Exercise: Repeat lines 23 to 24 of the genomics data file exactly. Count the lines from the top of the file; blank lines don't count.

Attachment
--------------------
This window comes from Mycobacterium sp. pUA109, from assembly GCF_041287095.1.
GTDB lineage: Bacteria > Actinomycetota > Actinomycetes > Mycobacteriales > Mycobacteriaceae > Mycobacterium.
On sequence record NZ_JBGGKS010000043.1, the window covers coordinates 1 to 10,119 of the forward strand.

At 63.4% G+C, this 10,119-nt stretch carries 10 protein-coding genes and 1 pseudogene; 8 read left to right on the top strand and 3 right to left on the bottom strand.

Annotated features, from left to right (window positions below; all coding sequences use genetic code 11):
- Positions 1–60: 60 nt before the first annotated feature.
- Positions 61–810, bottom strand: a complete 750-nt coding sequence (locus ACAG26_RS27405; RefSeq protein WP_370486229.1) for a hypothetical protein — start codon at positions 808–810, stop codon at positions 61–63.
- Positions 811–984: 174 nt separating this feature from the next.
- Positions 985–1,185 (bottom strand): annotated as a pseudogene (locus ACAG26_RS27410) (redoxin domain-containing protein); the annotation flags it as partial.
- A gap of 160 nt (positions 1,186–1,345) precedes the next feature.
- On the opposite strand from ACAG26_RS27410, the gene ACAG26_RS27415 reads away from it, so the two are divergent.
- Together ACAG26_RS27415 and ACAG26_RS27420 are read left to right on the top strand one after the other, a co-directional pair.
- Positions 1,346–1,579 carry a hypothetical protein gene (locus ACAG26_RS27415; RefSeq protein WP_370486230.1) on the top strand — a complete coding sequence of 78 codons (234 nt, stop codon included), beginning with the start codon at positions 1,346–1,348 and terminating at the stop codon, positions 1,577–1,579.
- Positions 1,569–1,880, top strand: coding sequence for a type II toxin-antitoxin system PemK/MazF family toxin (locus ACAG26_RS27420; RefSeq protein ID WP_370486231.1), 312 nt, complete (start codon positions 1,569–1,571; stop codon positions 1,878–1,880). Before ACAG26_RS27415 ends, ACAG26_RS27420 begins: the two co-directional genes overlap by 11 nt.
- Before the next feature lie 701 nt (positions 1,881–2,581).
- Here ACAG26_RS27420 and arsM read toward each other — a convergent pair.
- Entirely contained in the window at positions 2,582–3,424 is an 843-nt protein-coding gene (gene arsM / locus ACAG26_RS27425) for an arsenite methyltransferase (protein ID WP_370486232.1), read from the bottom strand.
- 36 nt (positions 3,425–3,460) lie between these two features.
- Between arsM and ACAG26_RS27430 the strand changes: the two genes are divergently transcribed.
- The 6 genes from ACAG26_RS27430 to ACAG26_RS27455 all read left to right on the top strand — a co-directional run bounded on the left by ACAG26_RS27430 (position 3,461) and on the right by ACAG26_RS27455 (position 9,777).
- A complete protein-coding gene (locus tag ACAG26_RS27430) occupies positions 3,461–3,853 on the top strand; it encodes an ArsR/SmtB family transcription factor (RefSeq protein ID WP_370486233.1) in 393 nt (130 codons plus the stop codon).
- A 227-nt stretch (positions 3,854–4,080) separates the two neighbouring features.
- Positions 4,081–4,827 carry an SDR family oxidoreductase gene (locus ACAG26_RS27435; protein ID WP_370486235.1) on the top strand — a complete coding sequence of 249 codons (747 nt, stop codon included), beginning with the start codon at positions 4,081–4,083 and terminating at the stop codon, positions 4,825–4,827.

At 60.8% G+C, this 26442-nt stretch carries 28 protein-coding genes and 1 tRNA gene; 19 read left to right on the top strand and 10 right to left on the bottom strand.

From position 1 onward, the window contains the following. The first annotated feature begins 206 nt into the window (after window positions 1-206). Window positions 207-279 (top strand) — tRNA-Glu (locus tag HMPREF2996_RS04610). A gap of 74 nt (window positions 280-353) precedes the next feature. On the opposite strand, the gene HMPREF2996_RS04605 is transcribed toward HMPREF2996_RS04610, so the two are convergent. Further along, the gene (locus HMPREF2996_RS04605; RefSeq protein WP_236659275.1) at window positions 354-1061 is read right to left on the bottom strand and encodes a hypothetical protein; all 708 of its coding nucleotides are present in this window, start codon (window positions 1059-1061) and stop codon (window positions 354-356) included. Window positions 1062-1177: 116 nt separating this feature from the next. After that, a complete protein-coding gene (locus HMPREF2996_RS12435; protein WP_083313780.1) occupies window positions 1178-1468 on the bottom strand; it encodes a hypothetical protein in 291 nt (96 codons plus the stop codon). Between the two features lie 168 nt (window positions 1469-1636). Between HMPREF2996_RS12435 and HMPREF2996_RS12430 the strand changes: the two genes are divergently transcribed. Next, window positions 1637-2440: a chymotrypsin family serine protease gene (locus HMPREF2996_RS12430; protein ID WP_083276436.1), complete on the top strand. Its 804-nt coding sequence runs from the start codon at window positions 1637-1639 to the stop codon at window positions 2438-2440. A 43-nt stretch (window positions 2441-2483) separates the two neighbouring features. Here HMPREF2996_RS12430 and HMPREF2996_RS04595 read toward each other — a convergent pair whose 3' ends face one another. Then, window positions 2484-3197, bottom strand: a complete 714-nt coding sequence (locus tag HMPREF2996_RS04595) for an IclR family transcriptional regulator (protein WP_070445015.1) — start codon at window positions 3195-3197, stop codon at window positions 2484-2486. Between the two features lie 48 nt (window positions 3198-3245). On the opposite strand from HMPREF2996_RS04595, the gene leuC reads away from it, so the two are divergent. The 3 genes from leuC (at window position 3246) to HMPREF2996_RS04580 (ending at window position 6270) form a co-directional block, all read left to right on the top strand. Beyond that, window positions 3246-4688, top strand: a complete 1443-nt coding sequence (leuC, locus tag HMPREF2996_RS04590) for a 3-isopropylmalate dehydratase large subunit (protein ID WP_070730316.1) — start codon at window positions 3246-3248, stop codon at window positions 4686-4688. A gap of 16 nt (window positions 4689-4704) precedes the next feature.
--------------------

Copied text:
- Positions 4,081–4,827 carry an SDR family oxidoreductase gene (locus ACAG26_RS27435; protein ID WP_370486235.1) on the top strand — a complete coding sequence of 249 codons (747 nt, stop codon included), beginning with the start codon at positions 4,081–4,083 and terminating at the stop codon, positions 4,825–4,827.

At 60.8% G+C, this 26442-nt stretch carries 28 protein-coding genes and 1 tRNA gene; 19 read left to right on the top strand and 10 right to left on the bottom strand.